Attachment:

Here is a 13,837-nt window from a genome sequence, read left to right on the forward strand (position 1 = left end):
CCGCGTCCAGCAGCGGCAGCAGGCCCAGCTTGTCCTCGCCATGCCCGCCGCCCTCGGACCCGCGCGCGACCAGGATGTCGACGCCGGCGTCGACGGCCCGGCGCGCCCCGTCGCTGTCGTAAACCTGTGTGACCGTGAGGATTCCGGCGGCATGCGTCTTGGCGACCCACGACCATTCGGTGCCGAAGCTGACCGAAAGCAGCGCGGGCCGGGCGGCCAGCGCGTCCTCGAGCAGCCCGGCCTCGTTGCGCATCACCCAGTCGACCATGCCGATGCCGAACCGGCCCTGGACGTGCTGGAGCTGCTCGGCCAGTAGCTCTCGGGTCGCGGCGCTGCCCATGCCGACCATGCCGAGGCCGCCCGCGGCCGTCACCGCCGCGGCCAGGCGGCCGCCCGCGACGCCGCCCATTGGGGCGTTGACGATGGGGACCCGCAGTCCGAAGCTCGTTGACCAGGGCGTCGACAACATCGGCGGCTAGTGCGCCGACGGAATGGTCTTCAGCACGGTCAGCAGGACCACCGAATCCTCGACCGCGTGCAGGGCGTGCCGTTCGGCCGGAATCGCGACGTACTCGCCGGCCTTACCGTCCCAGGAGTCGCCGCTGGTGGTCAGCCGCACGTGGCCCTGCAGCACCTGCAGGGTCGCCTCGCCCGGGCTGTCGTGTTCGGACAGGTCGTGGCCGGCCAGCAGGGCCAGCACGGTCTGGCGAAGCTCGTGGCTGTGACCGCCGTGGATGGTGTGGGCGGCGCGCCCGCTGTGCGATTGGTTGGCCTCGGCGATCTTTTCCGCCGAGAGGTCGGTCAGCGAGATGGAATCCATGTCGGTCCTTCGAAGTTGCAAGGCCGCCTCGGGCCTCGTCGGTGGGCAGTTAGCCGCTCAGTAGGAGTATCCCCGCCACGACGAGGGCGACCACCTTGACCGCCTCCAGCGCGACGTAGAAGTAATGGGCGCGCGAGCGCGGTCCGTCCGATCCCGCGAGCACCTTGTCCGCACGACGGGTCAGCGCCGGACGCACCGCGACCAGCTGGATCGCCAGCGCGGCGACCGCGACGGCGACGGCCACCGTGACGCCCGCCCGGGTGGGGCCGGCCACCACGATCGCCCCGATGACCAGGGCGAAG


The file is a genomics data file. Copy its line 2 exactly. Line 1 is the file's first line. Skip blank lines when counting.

CCGCGTCCAGCAGCGGCAGCAGGCCCAGCTTGTCCTCGCCATGCCCGCCGCCCTCGGACCCGCGCGCGACCAGGATGTCGACGCCGGCGTCGACGGCCCGGCGCGCCCCGTCGCTGTCGTAAACCTGTGTGACCGTGAGGATTCCGGCGGCATGCGTCTTGGCGACCCACGACCATTCGGTGCCGAAGCTGACCGAAAGCAGCGCGGGCCGGGCGGCCAGCGCGTCCTCGAGCAGCCCGGCCTCGTTGCGCATCACCCAGTCGACCATGCCGATGCCGAACCGGCCCTGGACGTGCTGGAGCTGCTCGGCCAGTAGCTCTCGGGTCGCGGCGCTGCCCATGCCGACCATGCCGAGGCCGCCCGCGGCCGTCACCGCCGCGGCCAGGCGGCCGCCCGCGACGCCGCCCATTGGGGCGTTGACGATGGGGACCCGCAGTCCGAAGCTCGTTGACCAGGGCGTCGACAACATCGGCGGCTAGTGCGCCGACGGAATGGTCTTCAGCACGGTCAGCAGGACCACCGAATCCTCGACCGCGTGCAGGGCGTGCCGTTCGGCCGGAATCGCGACGTACTCGCCGGCCTTACCGTCCCAGGAGTCGCCGCTGGTGGTCAGCCGCACGTGGCCCTGCAGCACCTGCAGGGTCGCCTCGCCCGGGCTGTCGTGTTCGGACAGGTCGTGGCCGGCCAGCAGGGCCAGCACGGTCTGGCGAAGCTCGTGGCTGTGACCGCCGTGGATGGTGTGGGCGGCGCGCCCGCTGTGCGATTGGTTGGCCTCGGCGATCTTTTCCGCCGAGAGGTCGGTCAGCGAGATGGAATCCATGTCGGTCCTTCGAAGTTGCAAGGCCGCCTCGGGCCTCGTCGGTGGGCAGTTAGCCGCTCAGTAGGAGTATCCCCGCCACGACGAGGGCGACCACCTTGACCGCCTCCAGCGCGACGTAGAAGTAATGGGCGCGCGAGCGCGGTCCGTCCGATCCCGCGAGCACCTTGTCCGCACGACGGGTCAGCGCCGGACGCACCGCGACCAGCTGGATCGCCAGCGCGGCGACCGCGACGGCGACGGCCACCGTGACGCCCGCCCGGGTGGGGCCGGCCACCACGATCGCCCCGATGACCAGGGCGAAG